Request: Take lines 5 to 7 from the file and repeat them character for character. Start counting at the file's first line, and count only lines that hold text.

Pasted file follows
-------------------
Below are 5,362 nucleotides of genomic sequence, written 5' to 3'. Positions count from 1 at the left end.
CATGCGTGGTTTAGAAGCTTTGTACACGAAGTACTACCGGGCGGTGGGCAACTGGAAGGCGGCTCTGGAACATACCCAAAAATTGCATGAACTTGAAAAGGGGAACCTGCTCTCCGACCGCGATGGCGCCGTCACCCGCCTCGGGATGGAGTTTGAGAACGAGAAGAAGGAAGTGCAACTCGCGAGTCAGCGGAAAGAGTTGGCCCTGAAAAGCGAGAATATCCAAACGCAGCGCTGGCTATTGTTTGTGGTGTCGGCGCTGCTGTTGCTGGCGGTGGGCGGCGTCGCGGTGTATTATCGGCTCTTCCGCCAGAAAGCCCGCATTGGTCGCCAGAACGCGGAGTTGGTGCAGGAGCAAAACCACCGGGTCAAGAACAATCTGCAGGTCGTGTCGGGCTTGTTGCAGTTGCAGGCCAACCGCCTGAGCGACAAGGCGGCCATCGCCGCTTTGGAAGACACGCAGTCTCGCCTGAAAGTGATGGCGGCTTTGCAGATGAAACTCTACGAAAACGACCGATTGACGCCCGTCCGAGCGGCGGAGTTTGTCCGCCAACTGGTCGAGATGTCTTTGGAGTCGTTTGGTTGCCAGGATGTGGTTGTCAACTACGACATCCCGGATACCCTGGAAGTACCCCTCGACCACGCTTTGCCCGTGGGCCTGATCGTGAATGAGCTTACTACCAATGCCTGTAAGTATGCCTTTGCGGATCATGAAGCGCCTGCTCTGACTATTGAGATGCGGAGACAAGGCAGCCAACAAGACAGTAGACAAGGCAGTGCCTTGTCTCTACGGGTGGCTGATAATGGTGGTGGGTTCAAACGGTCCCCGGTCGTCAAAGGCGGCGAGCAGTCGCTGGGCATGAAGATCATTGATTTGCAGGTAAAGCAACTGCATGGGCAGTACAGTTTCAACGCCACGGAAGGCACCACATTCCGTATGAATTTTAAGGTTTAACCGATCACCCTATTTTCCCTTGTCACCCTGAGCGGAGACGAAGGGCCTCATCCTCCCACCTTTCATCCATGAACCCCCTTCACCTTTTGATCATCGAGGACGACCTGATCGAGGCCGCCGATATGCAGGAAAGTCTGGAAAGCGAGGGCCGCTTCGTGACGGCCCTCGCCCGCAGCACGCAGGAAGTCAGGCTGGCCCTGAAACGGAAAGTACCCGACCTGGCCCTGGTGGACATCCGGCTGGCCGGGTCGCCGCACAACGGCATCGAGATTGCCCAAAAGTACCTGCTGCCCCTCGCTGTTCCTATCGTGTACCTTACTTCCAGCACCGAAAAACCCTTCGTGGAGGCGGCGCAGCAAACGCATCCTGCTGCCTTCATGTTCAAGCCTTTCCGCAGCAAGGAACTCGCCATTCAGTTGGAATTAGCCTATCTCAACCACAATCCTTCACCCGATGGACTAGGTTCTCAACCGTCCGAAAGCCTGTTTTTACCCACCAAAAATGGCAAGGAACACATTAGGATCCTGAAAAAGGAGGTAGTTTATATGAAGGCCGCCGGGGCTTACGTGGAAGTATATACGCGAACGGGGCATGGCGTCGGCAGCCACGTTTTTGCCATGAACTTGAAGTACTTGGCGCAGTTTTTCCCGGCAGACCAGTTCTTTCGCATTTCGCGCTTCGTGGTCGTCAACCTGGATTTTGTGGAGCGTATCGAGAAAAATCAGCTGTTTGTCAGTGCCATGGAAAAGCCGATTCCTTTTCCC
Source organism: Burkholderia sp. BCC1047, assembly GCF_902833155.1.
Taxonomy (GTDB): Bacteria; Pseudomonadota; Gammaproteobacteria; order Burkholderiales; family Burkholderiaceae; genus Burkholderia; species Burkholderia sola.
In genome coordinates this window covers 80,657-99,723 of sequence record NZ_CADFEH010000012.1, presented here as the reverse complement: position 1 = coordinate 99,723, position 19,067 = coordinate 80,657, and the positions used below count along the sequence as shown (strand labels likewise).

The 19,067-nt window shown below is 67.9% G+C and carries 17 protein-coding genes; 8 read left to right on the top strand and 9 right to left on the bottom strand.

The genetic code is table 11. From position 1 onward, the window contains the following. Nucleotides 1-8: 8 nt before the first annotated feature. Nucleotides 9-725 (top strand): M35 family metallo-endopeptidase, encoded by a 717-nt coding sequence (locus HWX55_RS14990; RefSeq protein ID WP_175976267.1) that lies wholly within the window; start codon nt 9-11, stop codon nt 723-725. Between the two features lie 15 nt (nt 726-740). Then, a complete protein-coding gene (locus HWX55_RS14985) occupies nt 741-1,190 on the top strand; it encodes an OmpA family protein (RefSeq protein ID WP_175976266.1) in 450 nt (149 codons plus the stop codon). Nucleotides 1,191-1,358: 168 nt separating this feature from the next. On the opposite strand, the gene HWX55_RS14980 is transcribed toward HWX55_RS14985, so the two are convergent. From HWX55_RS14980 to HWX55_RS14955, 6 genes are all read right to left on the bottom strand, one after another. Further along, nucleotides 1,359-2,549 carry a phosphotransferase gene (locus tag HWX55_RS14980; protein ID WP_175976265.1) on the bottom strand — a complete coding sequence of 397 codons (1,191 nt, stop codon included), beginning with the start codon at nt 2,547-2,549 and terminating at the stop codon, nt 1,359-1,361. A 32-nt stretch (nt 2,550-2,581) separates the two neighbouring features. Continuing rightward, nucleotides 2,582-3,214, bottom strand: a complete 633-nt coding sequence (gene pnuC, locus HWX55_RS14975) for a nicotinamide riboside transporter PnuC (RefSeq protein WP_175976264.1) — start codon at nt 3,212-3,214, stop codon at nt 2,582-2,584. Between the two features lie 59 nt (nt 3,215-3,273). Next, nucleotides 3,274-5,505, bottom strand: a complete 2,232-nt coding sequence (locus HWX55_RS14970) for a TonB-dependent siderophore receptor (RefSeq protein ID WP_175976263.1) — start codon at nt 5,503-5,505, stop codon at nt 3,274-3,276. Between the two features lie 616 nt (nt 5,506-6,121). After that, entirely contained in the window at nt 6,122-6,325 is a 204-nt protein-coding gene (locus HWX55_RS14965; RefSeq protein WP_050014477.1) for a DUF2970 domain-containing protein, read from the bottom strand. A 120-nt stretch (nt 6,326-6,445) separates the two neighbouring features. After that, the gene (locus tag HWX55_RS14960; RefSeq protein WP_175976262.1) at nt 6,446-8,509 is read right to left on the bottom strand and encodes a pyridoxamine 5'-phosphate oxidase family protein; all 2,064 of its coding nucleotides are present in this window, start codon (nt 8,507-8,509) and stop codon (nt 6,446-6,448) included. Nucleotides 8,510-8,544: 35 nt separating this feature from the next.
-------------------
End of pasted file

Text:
In genome coordinates this window covers 80,657-99,723 of sequence record NZ_CADFEH010000012.1, presented here as the reverse complement: position 1 = coordinate 99,723, position 19,067 = coordinate 80,657, and the positions used below count along the sequence as shown (strand labels likewise).

The 19,067-nt window shown below is 67.9% G+C and carries 17 protein-coding genes; 8 read left to right on the top strand and 9 right to left on the bottom strand.

The genetic code is table 11. From position 1 onward, the window contains the following. Nucleotides 1-8: 8 nt before the first annotated feature. Nucleotides 9-725 (top strand): M35 family metallo-endopeptidase, encoded by a 717-nt coding sequence (locus HWX55_RS14990; RefSeq protein ID WP_175976267.1) that lies wholly within the window; start codon nt 9-11, stop codon nt 723-725. Between the two features lie 15 nt (nt 726-740). Then, a complete protein-coding gene (locus HWX55_RS14985) occupies nt 741-1,190 on the top strand; it encodes an OmpA family protein (RefSeq protein ID WP_175976266.1) in 450 nt (149 codons plus the stop codon). Nucleotides 1,191-1,358: 168 nt separating this feature from the next. On the opposite strand, the gene HWX55_RS14980 is transcribed toward HWX55_RS14985, so the two are convergent. From HWX55_RS14980 to HWX55_RS14955, 6 genes are all read right to left on the bottom strand, one after another. Further along, nucleotides 1,359-2,549 carry a phosphotransferase gene (locus tag HWX55_RS14980; protein ID WP_175976265.1) on the bottom strand — a complete coding sequence of 397 codons (1,191 nt, stop codon included), beginning with the start codon at nt 2,547-2,549 and terminating at the stop codon, nt 1,359-1,361. A 32-nt stretch (nt 2,550-2,581) separates the two neighbouring features. Continuing rightward, nucleotides 2,582-3,214, bottom strand: a complete 633-nt coding sequence (gene pnuC, locus HWX55_RS14975) for a nicotinamide riboside transporter PnuC (RefSeq protein WP_175976264.1) — start codon at nt 3,212-3,214, stop codon at nt 2,582-2,584. Between the two features lie 59 nt (nt 3,215-3,273). Next, nucleotides 3,274-5,505, bottom strand: a complete 2,232-nt coding sequence (locus HWX55_RS14970) for a TonB-dependent siderophore receptor (RefSeq protein ID WP_175976263.1) — start codon at nt 5,503-5,505, stop codon at nt 3,274-3,276. Between the two features lie 616 nt (nt 5,506-6,121). After that, entirely contained in the window at nt 6,122-6,325 is a 204-nt protein-coding gene (locus HWX55_RS14965; RefSeq protein WP_050014477.1) for a DUF2970 domain-containing protein, read from the bottom strand. A 120-nt stretch (nt 6,326-6,445) separates the two neighbouring features. After that, the gene (locus tag HWX55_RS14960; RefSeq protein WP_175976262.1) at nt 6,446-8,509 is read right to left on the bottom strand and encodes a pyridoxamine 5'-phosphate oxidase family protein; all 2,064 of its coding nucleotides are present in this window, start codon (nt 8,507-8,509) and stop codon (nt 6,446-6,448) included. Nucleotides 8,510-8,544: 35 nt separating this feature from the next.